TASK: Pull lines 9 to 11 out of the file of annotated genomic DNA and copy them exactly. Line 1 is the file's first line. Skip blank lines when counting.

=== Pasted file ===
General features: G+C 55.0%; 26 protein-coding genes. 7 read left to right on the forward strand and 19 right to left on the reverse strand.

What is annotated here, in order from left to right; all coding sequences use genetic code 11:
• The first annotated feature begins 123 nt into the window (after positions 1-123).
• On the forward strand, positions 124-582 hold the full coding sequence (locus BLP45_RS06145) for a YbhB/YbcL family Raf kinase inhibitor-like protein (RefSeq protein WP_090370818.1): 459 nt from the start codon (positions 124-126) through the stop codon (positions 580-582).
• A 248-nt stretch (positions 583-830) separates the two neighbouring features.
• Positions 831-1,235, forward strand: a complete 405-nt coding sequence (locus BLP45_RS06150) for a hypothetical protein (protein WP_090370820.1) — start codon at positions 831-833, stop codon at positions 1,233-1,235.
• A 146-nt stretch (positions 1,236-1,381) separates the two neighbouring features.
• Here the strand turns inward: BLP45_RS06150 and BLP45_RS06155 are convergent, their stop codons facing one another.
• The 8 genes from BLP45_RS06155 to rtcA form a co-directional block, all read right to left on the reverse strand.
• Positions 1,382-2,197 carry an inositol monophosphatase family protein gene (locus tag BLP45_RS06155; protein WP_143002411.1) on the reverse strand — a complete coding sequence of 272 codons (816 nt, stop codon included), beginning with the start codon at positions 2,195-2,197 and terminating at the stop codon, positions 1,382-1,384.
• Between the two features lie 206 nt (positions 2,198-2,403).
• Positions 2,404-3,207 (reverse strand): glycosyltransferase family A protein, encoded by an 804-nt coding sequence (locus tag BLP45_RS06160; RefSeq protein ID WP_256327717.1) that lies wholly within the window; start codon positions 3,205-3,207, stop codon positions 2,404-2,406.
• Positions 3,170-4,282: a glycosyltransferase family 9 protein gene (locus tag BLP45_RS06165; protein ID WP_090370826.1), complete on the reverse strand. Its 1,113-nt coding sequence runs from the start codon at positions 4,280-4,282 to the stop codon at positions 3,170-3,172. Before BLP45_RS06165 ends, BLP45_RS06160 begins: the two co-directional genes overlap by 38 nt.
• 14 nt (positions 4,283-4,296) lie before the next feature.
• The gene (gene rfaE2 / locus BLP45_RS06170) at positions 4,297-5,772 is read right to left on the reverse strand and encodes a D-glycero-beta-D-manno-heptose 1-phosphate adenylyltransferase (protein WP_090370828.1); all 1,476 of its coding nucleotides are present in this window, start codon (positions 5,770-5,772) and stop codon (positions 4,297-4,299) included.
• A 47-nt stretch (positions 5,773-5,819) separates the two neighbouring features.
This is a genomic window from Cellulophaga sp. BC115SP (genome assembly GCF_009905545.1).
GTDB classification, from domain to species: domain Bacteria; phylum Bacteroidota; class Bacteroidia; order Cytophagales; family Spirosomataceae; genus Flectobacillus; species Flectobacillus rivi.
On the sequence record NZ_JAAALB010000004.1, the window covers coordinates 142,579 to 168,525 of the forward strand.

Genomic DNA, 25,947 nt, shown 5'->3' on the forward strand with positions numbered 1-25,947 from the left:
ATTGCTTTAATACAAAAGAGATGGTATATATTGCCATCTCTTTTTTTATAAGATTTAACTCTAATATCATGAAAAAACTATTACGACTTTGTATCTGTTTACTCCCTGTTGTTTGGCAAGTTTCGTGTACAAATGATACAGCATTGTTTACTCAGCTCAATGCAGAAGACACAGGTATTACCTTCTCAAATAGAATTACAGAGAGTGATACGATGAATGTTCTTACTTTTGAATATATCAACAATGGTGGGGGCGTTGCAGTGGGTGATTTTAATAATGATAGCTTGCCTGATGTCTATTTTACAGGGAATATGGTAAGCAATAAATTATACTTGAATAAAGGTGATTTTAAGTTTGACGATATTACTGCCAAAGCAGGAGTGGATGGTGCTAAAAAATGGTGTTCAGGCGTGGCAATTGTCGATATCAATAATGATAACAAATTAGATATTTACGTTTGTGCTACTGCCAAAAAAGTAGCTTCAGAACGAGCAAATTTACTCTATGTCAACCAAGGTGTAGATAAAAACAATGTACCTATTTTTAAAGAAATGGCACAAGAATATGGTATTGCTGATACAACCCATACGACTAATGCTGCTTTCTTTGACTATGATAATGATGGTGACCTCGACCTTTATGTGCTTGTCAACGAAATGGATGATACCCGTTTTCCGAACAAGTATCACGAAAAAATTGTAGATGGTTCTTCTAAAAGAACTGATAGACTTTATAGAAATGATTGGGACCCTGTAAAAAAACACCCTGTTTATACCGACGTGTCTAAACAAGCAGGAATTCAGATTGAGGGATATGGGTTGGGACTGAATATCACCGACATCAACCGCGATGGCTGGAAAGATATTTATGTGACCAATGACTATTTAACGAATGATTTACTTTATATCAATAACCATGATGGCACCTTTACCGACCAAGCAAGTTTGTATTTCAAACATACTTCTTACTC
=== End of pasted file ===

• The 8 genes from BLP45_RS06155 to rtcA form a co-directional block, all read right to left on the reverse strand.
• Positions 1,382-2,197 carry an inositol monophosphatase family protein gene (locus tag BLP45_RS06155; protein WP_143002411.1) on the reverse strand — a complete coding sequence of 272 codons (816 nt, stop codon included), beginning with the start codon at positions 2,195-2,197 and terminating at the stop codon, positions 1,382-1,384.
• Between the two features lie 206 nt (positions 2,198-2,403).